Showing posts from April 15, 2012

Repenting Magnets

I have been thinking about this emerging idea of the concept of debt being changed but not eliminated by forgiveness. As I meditated again on this verse about the king wishing to settle accounts with his slaves it began to break through into something very exciting that is still just beginning to make sense.
The Greek word translated accounts also means words. I have seen this previously and just thought of another useful word that could apply here, the word dispute. In a way, the king wanted to settle a dispute with his servants, for a dispute creates a tension just as a debt does. In fact, when someone fails to pay a debt and the lender attempts to collect on it, a dispute is generally what it turns into. It is becoming clear in this story that the king wanted a resolution for the tension created by this condition far more than he wanted the money itself.
But my mind has been searching for something in the natural realm that might have strong correlation with what is going on here …

Transformed Debt

The more I meditate on this idea of forgiveness the more connections to other things begin to appear. The thought that forgiveness in essence is letting go and that the same meaning also applies to God's wrath was a startling insight to me. But then as I thought about that more I have begun to wonder about the debt part of this concept. For it seems logical to me that very possibly forgiveness may in fact not actually eliminate the whole idea of debt but rather may transform the debt into a completely different kind of debt.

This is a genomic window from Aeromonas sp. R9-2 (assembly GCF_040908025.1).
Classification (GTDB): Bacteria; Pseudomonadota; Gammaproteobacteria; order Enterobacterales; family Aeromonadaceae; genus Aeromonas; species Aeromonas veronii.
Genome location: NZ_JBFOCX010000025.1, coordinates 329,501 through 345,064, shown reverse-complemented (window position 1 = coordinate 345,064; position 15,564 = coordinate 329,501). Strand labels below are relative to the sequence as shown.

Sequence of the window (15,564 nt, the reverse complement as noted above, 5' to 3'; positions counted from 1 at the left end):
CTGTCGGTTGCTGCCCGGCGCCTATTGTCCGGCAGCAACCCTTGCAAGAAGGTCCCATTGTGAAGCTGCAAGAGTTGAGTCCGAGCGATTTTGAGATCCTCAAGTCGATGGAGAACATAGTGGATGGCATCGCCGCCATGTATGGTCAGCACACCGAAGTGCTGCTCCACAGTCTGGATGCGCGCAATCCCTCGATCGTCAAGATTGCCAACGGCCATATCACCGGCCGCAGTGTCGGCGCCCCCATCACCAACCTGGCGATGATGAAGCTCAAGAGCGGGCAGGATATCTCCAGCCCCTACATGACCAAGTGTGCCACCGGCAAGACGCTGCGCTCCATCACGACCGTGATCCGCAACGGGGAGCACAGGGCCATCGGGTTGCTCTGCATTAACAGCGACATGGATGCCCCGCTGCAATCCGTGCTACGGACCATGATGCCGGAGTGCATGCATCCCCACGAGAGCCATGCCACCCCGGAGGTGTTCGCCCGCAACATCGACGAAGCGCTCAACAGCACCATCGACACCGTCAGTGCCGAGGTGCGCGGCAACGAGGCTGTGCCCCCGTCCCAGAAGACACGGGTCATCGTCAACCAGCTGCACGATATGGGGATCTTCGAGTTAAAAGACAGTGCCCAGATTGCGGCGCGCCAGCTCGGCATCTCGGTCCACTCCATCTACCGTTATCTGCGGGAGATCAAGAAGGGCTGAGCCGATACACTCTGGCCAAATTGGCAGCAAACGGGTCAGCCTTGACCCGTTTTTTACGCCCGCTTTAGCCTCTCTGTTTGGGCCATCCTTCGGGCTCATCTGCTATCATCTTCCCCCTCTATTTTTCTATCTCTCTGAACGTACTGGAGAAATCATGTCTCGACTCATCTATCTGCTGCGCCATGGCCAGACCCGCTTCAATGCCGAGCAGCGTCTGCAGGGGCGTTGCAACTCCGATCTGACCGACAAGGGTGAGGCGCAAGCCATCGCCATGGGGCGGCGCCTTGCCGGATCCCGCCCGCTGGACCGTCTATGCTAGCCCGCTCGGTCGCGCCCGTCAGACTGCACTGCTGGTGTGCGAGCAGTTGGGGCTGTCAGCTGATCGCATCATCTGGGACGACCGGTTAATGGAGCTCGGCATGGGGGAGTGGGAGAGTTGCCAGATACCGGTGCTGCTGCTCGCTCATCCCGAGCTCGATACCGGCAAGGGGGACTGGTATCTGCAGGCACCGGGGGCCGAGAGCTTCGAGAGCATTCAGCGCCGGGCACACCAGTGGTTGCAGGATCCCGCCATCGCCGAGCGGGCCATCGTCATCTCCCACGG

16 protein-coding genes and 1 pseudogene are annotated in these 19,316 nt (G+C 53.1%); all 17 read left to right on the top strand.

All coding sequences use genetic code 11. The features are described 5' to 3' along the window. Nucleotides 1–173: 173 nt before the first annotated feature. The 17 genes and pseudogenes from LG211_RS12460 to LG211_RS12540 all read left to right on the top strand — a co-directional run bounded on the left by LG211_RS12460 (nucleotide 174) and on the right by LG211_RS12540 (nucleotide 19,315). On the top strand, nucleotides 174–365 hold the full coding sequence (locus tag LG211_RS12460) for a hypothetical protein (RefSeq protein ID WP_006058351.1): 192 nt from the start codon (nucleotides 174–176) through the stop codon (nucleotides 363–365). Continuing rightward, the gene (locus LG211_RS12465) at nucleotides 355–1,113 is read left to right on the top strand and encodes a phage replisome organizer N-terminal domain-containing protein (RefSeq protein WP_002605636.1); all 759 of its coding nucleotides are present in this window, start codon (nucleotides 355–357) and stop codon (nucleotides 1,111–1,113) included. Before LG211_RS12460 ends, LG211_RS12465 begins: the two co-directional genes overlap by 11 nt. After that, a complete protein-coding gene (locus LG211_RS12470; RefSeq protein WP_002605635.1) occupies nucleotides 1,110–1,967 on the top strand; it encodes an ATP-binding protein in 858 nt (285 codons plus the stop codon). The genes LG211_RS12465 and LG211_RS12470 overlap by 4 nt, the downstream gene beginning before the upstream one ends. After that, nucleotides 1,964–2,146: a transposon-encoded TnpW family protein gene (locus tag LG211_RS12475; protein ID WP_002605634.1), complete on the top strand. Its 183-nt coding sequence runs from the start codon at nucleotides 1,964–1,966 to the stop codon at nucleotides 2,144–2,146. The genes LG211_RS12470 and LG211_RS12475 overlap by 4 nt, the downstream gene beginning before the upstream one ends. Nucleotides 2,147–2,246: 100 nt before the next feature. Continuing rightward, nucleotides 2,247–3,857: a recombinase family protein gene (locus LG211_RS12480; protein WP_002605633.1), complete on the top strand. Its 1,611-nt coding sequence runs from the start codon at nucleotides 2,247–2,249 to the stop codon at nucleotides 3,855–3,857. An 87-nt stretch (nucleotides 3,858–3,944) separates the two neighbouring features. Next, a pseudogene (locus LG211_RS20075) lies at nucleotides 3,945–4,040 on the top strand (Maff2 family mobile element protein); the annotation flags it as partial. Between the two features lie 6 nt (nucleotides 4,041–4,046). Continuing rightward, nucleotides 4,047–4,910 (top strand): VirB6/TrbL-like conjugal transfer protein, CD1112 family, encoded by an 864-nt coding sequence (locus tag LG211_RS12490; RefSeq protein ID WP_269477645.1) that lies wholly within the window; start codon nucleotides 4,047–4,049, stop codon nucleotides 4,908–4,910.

The debt discussed in the story of the king and his debtor was in all respects a negative kind of debt. It produced negative consequences in their relationship which is why the king wanted to put away that debt so that his higher priority of having a close relationship with his servant could be satisfied. Of course it required that the servant might be induced into making that relationship his priority or else that goal would never be reached, which sadly was…

More Debt Questions

And the lord of that slave felt compassion and released him and forgave him the debt. (Matthew 18:27)
My mind suddenly went to other scenarios that raise interesting questions.
It said here that this slave did not have the means to repay this debt. That is readily understandable given that this debt was equivalent to 150,000 years worth of wages. But what would have happened if the slave did have the resources in hand to repay the debt? What if he had stashed much of that money away rather than having it slip through his hands elsewhere? Would forgiveness have still been an option on the part of the king? How does this play out against the belief that God forgives unconditionally? Upon what basis is forgiveness anyway? There is a great deal about forgiveness that is not yet clear but discussion about it can elicit very strong emotions and opinions on the part of many.
Throughout this chapter sins and offenses are generally the same thing depending on which version you are reading. The…